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Linings: what comes between your and you wool

Discussion in 'Suits' started by Matt Deckard, Mar 14, 2006.

  1. Matt Deckard

    Matt Deckard Man of Action

    I have a few books on wools and weaves and patterns and calendaring, lapping, warping weaving, though not that much on lining materials?¢‚Ǩ¬¶ The wools will be on the Golden era?¢‚Ǩ¬¶ much more to talk about. Here is the foray into lining.


    Several ways and several matarials.

    The materials

    First off?¢‚Ǩ¬¶ the 70?¢‚Ǩ‚Ñ¢s were the decade where artificial plastics were king?¢‚Ǩ¬¶ stay away. Polyester is as I have said in the past, and amazing fabric?¢‚Ǩ¬¶ when it?¢‚Ǩ‚Ñ¢s hot outside it make you even hotter, and when it?¢‚Ǩ‚Ñ¢s cold you are even colder. It neither absorbs nor dissipates the moisture your body perspires. POLYESTER AND NYLON SUCKS?¢‚Ǩ¬¶ unless it?¢‚Ǩ‚Ñ¢s for a parachute ?¢‚Ǩ¬¶ I even prefer that gals to wear silk stockings, though I hear they wear out faster.


    Rayon is not an artificial plastic like that found in a Frisbee?ǬÆ
    Rayon is a material made of modified cellulose (Plant cell membrane) and is natural.

    Viscose is wood pulp, natural as well.

    Both can absorb water and dissipate perspiration. Both come in many forms and weaves, and both are good for lining clothing.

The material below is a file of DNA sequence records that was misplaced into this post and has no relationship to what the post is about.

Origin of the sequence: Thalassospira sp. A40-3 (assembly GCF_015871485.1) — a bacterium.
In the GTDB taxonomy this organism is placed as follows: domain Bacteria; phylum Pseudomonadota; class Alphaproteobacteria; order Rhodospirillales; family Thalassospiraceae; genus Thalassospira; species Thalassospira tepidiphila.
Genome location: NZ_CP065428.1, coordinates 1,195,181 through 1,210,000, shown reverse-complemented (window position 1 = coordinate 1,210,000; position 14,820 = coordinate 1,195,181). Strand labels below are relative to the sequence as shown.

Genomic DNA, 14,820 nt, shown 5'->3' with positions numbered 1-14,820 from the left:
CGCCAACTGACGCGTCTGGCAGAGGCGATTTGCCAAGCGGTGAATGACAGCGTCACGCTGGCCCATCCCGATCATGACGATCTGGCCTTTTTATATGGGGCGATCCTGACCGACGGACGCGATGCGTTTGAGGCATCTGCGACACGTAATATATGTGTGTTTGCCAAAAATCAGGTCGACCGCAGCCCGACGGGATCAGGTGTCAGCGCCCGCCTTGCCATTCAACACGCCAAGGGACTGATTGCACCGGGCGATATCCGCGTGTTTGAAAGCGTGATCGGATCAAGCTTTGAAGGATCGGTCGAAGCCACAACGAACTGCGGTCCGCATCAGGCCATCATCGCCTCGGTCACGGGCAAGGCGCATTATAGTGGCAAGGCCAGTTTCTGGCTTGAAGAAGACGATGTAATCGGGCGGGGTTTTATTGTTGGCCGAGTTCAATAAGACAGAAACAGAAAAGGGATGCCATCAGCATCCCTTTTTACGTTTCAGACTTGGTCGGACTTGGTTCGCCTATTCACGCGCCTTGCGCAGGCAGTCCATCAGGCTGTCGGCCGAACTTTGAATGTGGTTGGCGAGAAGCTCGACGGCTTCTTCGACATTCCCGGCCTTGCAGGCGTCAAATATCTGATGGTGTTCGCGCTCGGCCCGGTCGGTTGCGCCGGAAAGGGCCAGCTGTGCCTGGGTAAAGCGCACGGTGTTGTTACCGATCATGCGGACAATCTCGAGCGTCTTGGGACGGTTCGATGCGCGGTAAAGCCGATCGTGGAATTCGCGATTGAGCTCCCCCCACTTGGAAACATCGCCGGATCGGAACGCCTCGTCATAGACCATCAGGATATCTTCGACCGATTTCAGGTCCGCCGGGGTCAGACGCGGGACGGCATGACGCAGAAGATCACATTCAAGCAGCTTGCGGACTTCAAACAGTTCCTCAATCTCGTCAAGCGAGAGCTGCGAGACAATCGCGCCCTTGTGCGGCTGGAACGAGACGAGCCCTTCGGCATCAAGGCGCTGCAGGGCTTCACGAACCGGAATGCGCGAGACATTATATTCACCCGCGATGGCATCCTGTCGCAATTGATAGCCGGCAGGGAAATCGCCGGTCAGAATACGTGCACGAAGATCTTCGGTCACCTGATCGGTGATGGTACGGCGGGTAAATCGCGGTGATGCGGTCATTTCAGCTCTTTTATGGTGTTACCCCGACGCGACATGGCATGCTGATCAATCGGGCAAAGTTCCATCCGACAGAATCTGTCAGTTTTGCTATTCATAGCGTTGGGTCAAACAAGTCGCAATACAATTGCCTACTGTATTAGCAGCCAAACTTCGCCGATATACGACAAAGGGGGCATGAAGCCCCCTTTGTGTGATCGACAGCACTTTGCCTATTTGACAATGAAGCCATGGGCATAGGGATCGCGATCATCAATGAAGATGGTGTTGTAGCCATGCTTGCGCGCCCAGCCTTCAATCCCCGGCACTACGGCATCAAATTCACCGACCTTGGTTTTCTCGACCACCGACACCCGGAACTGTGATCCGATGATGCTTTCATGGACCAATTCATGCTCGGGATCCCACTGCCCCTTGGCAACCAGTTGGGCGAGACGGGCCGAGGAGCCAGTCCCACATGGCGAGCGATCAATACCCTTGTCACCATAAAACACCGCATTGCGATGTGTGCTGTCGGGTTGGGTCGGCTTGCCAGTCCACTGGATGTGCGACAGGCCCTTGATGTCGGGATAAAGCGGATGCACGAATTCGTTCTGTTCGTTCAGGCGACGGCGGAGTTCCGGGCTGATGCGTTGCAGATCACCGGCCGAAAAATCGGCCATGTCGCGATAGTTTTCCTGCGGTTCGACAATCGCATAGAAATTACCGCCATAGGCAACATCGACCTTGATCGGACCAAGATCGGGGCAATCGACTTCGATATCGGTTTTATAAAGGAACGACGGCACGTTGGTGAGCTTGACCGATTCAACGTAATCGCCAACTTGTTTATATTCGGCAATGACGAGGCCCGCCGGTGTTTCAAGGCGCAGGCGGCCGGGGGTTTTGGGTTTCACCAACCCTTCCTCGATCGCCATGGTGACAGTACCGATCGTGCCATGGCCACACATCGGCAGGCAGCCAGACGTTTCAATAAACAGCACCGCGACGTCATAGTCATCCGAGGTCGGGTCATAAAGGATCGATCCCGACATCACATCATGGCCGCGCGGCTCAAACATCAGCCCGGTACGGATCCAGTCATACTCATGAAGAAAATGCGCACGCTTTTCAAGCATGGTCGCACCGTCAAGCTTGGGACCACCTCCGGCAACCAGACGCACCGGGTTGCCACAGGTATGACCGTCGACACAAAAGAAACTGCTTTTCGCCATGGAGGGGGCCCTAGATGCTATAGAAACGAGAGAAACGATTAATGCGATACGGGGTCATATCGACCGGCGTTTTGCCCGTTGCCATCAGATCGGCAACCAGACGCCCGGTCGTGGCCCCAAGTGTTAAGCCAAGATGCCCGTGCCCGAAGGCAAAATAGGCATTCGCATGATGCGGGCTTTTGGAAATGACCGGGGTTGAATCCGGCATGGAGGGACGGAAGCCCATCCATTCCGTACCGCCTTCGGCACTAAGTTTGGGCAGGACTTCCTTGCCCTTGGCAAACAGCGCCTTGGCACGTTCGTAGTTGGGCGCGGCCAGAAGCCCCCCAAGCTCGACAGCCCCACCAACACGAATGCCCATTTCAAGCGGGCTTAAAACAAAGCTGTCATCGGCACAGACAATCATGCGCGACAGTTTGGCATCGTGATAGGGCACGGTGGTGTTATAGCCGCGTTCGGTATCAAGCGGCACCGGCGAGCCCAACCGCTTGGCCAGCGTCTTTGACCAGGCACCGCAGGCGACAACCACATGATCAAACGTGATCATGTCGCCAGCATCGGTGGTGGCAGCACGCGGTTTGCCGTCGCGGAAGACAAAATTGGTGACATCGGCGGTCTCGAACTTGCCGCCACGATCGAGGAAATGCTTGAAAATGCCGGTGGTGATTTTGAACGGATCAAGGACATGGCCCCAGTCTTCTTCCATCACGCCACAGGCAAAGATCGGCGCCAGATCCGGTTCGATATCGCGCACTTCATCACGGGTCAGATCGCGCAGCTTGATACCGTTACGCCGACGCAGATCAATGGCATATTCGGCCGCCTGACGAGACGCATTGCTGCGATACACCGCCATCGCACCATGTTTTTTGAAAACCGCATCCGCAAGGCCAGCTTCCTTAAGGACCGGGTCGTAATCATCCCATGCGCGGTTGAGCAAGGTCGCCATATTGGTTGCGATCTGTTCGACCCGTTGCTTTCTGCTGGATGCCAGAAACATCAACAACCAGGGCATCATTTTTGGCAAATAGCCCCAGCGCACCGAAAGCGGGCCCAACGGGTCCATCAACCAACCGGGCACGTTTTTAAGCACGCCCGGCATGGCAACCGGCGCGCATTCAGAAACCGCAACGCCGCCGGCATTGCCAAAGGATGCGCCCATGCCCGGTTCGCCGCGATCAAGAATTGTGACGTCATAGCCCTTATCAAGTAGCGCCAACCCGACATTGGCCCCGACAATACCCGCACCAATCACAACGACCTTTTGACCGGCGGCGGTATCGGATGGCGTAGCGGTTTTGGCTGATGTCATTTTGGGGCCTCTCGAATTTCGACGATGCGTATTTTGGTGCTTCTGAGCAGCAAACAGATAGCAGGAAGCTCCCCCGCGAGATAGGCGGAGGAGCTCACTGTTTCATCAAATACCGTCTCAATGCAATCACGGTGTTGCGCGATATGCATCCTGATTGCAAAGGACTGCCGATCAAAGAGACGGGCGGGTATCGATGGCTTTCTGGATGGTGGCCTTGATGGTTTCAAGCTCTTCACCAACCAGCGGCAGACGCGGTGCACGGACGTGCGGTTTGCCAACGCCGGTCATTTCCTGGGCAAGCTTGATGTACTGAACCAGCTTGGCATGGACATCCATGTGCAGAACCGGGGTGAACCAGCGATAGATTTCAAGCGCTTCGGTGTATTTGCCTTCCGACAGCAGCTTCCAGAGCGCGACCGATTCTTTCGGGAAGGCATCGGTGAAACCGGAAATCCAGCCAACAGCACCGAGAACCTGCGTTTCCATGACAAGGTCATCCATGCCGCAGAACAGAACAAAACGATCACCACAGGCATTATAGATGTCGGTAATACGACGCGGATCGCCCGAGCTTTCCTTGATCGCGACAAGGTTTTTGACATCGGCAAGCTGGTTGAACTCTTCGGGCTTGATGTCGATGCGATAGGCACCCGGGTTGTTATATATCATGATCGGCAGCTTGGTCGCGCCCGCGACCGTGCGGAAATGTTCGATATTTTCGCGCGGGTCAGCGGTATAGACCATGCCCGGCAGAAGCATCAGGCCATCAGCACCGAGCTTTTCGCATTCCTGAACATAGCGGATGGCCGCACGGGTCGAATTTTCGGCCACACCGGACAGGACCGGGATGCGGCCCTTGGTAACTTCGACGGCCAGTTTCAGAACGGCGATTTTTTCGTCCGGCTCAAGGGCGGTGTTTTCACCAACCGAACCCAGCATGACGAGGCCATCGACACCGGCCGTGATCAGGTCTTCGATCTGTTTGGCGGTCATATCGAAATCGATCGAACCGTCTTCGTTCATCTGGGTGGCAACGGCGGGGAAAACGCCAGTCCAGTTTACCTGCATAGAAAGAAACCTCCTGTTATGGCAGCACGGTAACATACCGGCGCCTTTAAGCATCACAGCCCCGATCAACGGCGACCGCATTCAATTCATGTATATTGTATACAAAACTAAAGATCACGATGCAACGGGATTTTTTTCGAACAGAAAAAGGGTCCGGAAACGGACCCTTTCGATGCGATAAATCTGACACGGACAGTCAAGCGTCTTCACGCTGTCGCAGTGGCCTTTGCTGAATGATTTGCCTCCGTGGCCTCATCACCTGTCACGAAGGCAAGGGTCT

Silk if of the right quality and weave is a very sturdy fiber for lining, though from my experience it seams to wear out faster than the either Viscose or Rayon.

    All materials have been and are used for lining suits.

    Yes, yes I know?¢‚Ǩ¬¶ where are the photos?¢‚Ǩ¬¶ they are on the way.
     
  2. herringbonekid

    herringbonekid I'll Lock Up

    Messages:
    6,022
    Location:
    East Sussex, England
    one thing i can't bear about modern artificial fibre linings.....they make a cheap rustly sound when you bend your arm. arrggghhh!
     
  3. The thing i really can't stand is something the Brits may have encountered. During the CC41 period, they lined the arms of their jackets in brushed (yes ... brushed) cotton (at least all my examples are thusly lined). Makes it a laborious job to get the jacket off. The cotton of the lining and the cotton of the shirt arms seem to glue themselves together.

    Polyester makes me feel sick whenever i touch it. Reminds me of my school uniform trousers. Ugh. 600 sweaty teenagers in polyester trousers. Can you imagine?

    bk
     
  4. herringbonekid

    herringbonekid I'll Lock Up

    Messages:
    6,022
    Location:
    East Sussex, England
    i haven't come across that kind of lining Baron. most english jackets i own have a striped satin-rayon. the usual stuff really. not sure what you've got !

    unless you're talking country tweeds ?
     
  5. One is a black pinstripe 3 piece. That's the most annoying one. Another is a blue pinstripe orphan jacket - also annoying. I have a blue/black/red British prince of wales suit from the mid 30s that has shiny rayon ticking-type fabric. That one's easy to get off. It's only the CC41 jobs that're difficult.